Nursing Careers – Future Outlook

Future Outlook of Nursing Careers

Services is the largest and fastest growing major industry group and is expected to add 13.7 million new jobs by 2010, accounting for 3 out of every 5 new jobs created in the U.S. economy. Over two-thirds of this projected job growth is concentrated in three sectors of services industries-business, health, and social services. Health services-including home healthcare services, hospitals, and offices of health practitioners-will add 2.8 million new jobs as demand for healthcare increases because of an aging population and longer life expectancies.

Employment in service occupations is projected to increase by 5.1 million, or 19.5 percent, the second largest numerical gain and second highest rate of growth among the major occupational groups. Healthcare support occupations are expected to grow the fastest, 33.4 percent, adding 1.1 million new jobs.


“Overall employment of nursing, psychiatric, and home health aides is projected to grow faster than the average through the year 2010, although individual occupational growth rates vary. Home health aides are expected to grow the fastest, as a result of growing demand for home healthcare from an aging population and efforts to contain healthcare costs by moving patients out of hospitals and nursing facilities as quickly as possible.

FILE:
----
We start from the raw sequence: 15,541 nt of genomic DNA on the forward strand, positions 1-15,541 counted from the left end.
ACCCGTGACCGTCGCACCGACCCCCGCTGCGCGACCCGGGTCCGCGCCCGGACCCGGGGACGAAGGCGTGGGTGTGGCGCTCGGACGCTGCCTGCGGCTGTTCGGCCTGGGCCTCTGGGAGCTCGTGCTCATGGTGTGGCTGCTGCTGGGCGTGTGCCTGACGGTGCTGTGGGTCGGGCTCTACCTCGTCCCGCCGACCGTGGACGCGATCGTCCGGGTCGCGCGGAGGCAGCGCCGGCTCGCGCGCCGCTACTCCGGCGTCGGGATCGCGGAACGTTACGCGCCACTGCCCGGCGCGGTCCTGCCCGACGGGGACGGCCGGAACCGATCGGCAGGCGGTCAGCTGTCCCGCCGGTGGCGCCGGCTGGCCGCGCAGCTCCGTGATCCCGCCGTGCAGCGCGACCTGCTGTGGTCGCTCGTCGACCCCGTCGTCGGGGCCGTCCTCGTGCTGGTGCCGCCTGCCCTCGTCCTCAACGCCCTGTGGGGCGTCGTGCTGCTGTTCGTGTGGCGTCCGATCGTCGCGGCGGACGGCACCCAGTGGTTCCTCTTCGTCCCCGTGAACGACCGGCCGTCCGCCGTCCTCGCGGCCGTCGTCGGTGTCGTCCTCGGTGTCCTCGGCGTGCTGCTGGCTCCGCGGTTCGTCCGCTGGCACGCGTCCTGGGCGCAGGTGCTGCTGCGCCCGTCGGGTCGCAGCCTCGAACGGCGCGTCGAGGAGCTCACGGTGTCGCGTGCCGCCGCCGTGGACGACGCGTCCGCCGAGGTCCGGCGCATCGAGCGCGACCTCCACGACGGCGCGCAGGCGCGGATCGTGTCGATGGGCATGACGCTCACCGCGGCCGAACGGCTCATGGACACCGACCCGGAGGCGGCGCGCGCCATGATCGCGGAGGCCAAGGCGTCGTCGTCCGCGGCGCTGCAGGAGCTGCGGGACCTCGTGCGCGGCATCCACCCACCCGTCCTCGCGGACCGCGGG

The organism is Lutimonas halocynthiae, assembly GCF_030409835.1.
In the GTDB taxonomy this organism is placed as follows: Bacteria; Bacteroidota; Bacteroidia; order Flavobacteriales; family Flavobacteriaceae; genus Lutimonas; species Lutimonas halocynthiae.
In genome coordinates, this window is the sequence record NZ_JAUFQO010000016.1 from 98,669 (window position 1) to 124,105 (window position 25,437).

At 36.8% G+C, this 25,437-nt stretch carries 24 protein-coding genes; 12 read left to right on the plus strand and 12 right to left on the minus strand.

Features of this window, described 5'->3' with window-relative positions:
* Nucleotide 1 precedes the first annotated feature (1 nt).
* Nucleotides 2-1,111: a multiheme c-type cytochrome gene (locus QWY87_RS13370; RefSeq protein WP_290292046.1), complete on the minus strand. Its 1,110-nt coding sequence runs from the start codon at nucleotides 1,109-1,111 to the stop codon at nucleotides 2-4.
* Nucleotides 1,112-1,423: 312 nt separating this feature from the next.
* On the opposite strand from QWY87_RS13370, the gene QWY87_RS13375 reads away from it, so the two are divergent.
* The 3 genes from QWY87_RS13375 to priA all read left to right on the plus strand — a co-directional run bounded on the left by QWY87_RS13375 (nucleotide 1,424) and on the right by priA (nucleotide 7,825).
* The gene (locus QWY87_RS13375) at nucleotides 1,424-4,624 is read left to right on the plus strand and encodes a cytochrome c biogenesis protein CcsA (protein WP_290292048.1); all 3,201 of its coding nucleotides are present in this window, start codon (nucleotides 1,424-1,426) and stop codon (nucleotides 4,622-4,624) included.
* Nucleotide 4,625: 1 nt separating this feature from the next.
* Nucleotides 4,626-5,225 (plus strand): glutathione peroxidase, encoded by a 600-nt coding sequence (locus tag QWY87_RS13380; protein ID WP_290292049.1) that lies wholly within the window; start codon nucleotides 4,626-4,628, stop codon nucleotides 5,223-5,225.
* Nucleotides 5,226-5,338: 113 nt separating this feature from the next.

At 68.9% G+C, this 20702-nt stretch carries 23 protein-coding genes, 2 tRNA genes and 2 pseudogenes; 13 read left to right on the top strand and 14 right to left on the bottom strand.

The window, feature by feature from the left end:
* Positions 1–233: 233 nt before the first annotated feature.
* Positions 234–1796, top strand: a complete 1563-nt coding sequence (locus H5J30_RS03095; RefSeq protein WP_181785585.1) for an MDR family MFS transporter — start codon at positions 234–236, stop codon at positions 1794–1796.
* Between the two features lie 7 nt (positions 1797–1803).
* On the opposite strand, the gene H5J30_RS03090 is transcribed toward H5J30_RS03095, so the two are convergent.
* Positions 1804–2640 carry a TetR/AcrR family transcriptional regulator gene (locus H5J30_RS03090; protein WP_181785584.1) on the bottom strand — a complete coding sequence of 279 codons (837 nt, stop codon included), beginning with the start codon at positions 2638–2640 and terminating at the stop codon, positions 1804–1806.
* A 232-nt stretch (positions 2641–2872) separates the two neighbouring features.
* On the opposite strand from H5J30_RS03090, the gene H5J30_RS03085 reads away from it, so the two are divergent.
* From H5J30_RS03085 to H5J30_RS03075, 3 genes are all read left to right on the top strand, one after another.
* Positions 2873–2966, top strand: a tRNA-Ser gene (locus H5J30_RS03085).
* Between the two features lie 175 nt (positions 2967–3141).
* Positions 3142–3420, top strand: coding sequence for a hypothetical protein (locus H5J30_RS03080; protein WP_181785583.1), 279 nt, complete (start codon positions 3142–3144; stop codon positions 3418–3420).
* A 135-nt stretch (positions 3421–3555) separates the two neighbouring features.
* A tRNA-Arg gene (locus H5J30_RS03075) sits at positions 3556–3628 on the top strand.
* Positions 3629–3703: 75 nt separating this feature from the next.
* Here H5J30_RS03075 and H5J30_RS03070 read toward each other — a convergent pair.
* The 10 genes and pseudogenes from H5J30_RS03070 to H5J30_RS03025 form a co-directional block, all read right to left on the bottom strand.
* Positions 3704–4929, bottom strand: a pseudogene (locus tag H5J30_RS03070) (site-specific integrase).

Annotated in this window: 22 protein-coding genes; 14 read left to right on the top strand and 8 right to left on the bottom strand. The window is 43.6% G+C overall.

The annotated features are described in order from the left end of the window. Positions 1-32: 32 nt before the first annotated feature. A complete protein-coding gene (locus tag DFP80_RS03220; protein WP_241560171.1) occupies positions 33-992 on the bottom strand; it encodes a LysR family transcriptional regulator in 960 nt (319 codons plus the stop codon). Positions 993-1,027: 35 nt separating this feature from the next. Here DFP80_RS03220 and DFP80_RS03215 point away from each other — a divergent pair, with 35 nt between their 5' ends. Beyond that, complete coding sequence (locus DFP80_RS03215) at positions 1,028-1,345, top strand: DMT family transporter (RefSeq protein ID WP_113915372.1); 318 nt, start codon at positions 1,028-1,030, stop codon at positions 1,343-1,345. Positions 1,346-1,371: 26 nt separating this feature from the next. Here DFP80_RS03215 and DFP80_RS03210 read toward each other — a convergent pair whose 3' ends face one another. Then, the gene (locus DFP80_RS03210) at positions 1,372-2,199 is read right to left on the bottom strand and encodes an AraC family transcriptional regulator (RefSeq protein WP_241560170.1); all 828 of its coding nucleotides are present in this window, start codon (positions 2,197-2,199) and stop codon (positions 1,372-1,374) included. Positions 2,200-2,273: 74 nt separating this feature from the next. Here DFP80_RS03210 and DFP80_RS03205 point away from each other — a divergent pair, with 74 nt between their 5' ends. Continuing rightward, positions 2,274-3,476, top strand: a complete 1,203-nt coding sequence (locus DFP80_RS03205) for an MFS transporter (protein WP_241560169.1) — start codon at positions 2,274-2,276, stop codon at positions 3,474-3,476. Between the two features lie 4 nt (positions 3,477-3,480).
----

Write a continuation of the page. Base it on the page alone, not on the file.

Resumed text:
Nursing aide employment will not grow as fast as home health aide employment, largely because nursing aides are concentrated in the relatively slower-growing nursing home sector. Nevertheless, employment of nursing aides is expected to grow faster than the average for all occupations in response to increasing emphasis on rehabilitation and the long-term care needs of a rapidly growing elderly population. Modern medical technology will also increase the employment of nursing aides.

Numerous openings for nursing and home health aides will arise from a combination of fast growth and high replacement needs for these large occupations. Turnover is high, a reflection of modest entry requirements, low pay, high physical and emotional demands, and lack of advancement opportunities. For these same reasons, many people are unwilling to perform this kind of work. Therefore, persons who are interested in this work and suited for it should have excellent job opportunities. ”

Source: U.S. Department of Labor – Bureau of Labor Statistics – Occupational Outlook Handbook






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